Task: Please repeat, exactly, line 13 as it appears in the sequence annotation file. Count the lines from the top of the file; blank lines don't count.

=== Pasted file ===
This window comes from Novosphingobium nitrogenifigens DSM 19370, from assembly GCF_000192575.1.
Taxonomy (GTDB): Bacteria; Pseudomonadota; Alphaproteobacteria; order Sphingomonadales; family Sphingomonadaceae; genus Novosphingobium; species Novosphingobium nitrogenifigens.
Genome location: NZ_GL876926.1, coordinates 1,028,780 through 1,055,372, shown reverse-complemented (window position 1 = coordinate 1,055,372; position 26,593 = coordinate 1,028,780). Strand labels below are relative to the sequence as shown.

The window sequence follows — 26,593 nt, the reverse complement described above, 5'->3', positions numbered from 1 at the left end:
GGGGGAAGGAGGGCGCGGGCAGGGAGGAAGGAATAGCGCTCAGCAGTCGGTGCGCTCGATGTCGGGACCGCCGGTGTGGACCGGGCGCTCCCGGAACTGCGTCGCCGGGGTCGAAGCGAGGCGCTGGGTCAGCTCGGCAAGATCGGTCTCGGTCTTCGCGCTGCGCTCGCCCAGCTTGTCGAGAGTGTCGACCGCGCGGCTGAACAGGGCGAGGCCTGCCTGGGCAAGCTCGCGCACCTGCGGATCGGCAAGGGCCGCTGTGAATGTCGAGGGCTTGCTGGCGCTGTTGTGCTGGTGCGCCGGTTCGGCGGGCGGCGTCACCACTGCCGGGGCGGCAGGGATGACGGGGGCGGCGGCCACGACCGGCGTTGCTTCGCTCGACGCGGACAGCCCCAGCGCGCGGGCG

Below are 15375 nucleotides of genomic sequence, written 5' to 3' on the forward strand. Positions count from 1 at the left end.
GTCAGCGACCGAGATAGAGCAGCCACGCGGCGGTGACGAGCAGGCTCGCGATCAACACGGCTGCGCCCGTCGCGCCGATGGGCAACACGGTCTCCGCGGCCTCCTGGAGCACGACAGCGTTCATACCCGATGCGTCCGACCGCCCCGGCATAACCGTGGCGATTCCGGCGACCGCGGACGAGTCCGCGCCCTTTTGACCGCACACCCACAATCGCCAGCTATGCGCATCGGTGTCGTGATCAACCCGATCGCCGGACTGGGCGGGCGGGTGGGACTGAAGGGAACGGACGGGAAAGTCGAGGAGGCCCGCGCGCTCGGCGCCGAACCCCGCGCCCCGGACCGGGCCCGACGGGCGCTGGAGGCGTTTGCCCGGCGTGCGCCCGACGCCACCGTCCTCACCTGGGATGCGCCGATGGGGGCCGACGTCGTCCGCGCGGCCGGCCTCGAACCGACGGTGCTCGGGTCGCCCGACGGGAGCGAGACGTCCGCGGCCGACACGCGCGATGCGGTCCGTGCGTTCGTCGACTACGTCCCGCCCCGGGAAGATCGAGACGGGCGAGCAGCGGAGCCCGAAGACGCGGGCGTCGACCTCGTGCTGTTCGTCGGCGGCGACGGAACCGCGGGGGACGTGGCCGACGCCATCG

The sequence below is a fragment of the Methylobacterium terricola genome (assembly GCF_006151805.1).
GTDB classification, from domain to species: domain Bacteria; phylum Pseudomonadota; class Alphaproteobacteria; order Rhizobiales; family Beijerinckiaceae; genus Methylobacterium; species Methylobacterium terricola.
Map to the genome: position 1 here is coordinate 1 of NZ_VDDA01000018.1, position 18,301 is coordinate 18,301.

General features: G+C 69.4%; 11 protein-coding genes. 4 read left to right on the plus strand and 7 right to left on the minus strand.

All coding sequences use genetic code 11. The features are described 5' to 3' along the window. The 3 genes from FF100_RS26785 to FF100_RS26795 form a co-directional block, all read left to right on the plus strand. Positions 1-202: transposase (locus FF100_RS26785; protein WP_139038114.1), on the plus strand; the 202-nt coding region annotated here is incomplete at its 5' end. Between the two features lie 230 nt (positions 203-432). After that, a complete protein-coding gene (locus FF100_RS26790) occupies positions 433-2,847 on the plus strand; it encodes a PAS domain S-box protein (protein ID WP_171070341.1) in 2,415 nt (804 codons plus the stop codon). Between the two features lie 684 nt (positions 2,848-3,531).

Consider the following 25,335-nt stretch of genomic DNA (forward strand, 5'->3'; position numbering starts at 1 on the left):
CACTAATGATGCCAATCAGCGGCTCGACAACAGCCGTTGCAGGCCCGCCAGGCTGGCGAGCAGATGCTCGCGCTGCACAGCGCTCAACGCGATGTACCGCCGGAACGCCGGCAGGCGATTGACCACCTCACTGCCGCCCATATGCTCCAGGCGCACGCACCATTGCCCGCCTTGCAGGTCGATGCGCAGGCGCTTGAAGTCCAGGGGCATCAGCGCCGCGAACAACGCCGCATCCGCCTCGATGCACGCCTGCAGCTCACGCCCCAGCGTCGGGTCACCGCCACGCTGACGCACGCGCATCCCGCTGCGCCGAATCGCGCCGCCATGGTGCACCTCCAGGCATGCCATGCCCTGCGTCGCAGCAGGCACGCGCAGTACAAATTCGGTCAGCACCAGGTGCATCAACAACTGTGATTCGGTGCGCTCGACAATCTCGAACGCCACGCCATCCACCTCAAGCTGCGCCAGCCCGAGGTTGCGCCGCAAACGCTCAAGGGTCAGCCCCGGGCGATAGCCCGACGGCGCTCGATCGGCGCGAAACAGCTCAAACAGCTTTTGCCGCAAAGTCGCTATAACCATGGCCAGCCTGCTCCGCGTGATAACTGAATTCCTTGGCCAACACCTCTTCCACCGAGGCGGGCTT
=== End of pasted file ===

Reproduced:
Consider the following 25,335-nt stretch of genomic DNA (forward strand, 5'->3'; position numbering starts at 1 on the left):